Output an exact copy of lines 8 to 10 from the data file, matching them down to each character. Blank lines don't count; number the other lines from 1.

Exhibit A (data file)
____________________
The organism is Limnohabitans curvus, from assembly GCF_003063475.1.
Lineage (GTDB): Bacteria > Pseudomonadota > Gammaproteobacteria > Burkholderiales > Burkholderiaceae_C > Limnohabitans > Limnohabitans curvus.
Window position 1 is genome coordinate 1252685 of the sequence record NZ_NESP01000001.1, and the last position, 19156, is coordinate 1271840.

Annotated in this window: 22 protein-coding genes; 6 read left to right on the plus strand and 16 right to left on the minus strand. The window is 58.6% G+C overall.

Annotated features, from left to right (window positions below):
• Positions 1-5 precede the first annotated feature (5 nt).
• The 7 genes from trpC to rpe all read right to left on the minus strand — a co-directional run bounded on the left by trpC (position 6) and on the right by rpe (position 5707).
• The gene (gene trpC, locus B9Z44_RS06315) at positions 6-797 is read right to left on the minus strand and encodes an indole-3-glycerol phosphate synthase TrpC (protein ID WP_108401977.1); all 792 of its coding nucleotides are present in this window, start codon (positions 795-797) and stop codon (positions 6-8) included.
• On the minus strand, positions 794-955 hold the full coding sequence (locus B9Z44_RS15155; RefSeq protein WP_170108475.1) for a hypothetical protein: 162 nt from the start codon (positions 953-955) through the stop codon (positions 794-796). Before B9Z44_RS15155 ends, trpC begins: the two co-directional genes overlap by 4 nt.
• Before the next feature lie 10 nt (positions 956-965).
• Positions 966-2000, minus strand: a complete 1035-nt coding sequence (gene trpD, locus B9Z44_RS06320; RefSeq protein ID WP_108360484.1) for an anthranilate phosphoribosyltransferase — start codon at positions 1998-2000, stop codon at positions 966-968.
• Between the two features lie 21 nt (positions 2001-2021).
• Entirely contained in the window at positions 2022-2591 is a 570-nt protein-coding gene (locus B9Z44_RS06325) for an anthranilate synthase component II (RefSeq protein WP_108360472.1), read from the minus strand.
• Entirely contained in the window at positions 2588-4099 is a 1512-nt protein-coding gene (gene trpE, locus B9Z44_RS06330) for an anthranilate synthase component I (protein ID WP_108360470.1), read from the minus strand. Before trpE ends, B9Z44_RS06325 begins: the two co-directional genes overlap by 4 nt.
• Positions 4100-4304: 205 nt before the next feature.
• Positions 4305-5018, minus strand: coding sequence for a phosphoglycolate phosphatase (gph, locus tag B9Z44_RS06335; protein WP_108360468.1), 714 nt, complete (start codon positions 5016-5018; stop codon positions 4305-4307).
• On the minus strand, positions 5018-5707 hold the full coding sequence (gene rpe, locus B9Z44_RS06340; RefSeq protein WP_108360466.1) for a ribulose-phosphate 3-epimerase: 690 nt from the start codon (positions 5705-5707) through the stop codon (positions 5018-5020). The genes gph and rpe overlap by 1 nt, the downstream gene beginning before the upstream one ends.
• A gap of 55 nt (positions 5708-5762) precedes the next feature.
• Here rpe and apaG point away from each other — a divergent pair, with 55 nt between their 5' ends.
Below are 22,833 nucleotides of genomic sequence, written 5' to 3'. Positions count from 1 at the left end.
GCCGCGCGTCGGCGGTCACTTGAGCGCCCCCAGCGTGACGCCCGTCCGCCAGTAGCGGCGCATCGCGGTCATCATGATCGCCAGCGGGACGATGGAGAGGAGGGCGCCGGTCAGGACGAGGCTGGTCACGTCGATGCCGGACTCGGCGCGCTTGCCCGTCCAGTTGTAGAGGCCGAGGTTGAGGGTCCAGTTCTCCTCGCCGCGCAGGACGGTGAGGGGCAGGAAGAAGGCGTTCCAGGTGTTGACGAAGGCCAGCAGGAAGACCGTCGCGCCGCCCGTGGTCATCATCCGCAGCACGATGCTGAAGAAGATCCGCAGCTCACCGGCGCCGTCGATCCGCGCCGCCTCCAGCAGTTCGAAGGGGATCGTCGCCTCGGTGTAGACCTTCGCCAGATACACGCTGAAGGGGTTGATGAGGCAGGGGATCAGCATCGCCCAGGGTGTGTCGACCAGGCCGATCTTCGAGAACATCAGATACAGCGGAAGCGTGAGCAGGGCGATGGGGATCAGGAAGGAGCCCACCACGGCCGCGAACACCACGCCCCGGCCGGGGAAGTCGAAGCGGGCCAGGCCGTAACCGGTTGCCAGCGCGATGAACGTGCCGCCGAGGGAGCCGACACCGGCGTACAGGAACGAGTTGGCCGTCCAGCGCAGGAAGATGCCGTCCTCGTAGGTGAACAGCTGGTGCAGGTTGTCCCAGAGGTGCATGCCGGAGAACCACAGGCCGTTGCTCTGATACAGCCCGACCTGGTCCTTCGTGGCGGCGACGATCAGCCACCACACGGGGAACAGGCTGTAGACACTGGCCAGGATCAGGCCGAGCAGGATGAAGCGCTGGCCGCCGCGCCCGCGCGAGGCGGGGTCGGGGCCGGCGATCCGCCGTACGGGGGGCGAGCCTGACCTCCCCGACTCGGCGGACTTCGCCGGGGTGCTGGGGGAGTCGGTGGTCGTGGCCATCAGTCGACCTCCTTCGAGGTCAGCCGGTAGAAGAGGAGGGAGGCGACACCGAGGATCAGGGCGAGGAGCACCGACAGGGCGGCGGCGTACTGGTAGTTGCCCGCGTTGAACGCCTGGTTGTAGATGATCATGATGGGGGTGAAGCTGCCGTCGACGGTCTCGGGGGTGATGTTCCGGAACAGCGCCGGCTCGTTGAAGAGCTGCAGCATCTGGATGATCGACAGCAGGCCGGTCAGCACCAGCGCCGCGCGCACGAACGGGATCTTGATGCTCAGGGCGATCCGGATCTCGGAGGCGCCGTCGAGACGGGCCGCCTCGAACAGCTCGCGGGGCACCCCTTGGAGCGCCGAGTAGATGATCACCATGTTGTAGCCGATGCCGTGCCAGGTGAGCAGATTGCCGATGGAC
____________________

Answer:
• The gene (gene trpC, locus B9Z44_RS06315) at positions 6-797 is read right to left on the minus strand and encodes an indole-3-glycerol phosphate synthase TrpC (protein ID WP_108401977.1); all 792 of its coding nucleotides are present in this window, start codon (positions 795-797) and stop codon (positions 6-8) included.
• On the minus strand, positions 794-955 hold the full coding sequence (locus B9Z44_RS15155; RefSeq protein WP_170108475.1) for a hypothetical protein: 162 nt from the start codon (positions 953-955) through the stop codon (positions 794-796). Before B9Z44_RS15155 ends, trpC begins: the two co-directional genes overlap by 4 nt.
• Before the next feature lie 10 nt (positions 956-965).